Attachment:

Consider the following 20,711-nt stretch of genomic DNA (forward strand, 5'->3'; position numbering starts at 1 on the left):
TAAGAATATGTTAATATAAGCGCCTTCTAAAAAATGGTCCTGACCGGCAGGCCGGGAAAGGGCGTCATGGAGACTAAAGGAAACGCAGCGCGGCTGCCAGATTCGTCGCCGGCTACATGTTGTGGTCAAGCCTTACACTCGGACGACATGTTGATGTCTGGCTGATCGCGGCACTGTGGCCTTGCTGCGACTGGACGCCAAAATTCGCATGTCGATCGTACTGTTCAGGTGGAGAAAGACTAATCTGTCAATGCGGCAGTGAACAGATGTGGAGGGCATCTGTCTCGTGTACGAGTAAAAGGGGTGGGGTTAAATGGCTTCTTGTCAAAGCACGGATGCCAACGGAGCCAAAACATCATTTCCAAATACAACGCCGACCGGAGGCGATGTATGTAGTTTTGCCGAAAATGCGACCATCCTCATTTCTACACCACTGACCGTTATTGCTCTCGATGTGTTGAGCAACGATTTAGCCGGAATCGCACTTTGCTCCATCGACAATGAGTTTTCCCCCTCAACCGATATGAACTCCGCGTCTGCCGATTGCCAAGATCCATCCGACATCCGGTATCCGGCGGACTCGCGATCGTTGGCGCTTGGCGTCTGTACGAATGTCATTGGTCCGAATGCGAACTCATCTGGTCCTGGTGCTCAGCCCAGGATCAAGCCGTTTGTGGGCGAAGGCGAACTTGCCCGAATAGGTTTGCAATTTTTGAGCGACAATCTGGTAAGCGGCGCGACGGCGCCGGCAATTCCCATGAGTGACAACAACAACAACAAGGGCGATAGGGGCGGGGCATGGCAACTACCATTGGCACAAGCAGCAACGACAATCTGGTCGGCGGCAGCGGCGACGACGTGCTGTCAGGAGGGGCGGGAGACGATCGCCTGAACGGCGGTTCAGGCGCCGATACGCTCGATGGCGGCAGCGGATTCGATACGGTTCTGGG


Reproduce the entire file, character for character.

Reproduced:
Consider the following 20,711-nt stretch of genomic DNA (forward strand, 5'->3'; position numbering starts at 1 on the left):
TAAGAATATGTTAATATAAGCGCCTTCTAAAAAATGGTCCTGACCGGCAGGCCGGGAAAGGGCGTCATGGAGACTAAAGGAAACGCAGCGCGGCTGCCAGATTCGTCGCCGGCTACATGTTGTGGTCAAGCCTTACACTCGGACGACATGTTGATGTCTGGCTGATCGCGGCACTGTGGCCTTGCTGCGACTGGACGCCAAAATTCGCATGTCGATCGTACTGTTCAGGTGGAGAAAGACTAATCTGTCAATGCGGCAGTGAACAGATGTGGAGGGCATCTGTCTCGTGTACGAGTAAAAGGGGTGGGGTTAAATGGCTTCTTGTCAAAGCACGGATGCCAACGGAGCCAAAACATCATTTCCAAATACAACGCCGACCGGAGGCGATGTATGTAGTTTTGCCGAAAATGCGACCATCCTCATTTCTACACCACTGACCGTTATTGCTCTCGATGTGTTGAGCAACGATTTAGCCGGAATCGCACTTTGCTCCATCGACAATGAGTTTTCCCCCTCAACCGATATGAACTCCGCGTCTGCCGATTGCCAAGATCCATCCGACATCCGGTATCCGGCGGACTCGCGATCGTTGGCGCTTGGCGTCTGTACGAATGTCATTGGTCCGAATGCGAACTCATCTGGTCCTGGTGCTCAGCCCAGGATCAAGCCGTTTGTGGGCGAAGGCGAACTTGCCCGAATAGGTTTGCAATTTTTGAGCGACAATCTGGTAAGCGGCGCGACGGCGCCGGCAATTCCCATGAGTGACAACAACAACAACAAGGGCGATAGGGGCGGGGCATGGCAACTACCATTGGCACAAGCAGCAACGACAATCTGGTCGGCGGCAGCGGCGACGACGTGCTGTCAGGAGGGGCGGGAGACGATCGCCTGAACGGCGGTTCAGGCGCCGATACGCTCGATGGCGGCAGCGGATTCGATACGGTTCTGGG